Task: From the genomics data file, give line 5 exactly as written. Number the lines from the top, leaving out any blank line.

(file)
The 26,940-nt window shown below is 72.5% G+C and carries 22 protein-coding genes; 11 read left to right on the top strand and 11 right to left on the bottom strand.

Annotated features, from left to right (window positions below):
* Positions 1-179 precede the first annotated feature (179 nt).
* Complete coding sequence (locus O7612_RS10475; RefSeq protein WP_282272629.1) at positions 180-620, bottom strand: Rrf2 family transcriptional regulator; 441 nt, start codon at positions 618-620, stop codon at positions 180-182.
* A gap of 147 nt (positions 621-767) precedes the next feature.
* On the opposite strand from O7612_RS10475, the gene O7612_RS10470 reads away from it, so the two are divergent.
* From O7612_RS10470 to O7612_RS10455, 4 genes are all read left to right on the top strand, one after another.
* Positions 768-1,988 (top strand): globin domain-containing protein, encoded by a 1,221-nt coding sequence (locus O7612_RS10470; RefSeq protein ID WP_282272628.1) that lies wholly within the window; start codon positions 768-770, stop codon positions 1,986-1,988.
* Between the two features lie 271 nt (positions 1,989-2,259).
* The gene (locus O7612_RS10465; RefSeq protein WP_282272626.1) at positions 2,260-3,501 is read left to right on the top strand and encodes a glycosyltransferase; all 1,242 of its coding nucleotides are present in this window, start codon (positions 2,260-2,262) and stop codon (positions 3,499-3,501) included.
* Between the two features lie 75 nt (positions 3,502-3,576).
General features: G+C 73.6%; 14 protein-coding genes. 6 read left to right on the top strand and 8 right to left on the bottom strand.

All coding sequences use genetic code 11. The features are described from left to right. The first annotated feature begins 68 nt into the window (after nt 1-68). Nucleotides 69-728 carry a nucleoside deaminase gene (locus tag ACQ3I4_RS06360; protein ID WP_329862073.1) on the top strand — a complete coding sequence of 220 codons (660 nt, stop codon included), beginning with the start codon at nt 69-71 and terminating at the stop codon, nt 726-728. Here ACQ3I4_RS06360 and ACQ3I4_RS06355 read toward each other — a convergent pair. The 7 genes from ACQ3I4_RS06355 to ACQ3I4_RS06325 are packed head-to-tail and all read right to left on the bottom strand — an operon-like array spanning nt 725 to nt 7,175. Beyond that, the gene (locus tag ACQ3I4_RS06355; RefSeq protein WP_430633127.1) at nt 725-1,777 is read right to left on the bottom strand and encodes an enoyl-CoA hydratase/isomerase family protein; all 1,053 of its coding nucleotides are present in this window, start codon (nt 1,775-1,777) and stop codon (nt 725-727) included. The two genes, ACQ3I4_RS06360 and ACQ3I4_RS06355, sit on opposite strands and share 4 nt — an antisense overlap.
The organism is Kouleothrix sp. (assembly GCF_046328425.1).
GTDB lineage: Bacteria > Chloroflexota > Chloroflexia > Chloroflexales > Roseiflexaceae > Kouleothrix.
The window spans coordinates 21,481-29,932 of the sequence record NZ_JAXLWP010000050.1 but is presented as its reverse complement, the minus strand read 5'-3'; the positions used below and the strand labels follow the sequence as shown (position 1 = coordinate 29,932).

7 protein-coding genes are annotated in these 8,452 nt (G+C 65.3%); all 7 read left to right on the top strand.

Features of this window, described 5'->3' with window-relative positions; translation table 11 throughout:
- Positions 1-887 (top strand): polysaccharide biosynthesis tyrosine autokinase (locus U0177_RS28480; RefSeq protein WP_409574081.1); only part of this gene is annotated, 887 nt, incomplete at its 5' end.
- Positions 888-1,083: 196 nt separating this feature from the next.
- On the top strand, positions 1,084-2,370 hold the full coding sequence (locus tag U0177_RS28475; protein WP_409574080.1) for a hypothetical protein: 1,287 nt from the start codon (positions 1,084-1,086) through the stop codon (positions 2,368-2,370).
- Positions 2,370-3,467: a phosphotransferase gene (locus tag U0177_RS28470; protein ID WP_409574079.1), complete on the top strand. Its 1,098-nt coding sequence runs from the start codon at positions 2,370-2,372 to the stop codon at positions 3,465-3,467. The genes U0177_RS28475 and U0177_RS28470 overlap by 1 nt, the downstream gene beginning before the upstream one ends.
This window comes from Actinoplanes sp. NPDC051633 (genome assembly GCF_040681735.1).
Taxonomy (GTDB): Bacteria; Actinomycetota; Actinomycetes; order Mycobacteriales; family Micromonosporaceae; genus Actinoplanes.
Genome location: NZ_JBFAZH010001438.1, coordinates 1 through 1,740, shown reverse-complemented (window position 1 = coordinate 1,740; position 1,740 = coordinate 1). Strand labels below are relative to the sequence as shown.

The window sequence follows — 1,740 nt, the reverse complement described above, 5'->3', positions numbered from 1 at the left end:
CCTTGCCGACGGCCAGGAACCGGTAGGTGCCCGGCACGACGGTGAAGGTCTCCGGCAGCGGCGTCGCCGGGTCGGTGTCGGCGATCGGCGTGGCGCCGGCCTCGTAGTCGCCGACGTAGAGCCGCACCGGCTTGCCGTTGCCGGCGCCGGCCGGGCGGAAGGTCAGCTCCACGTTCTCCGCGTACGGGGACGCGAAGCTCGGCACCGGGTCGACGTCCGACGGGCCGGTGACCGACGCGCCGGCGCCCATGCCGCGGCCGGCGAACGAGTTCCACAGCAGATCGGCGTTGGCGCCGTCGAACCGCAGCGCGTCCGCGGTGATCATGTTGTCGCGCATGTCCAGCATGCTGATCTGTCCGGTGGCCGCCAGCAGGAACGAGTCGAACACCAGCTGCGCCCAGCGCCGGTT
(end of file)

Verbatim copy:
* A gap of 147 nt (positions 621-767) precedes the next feature.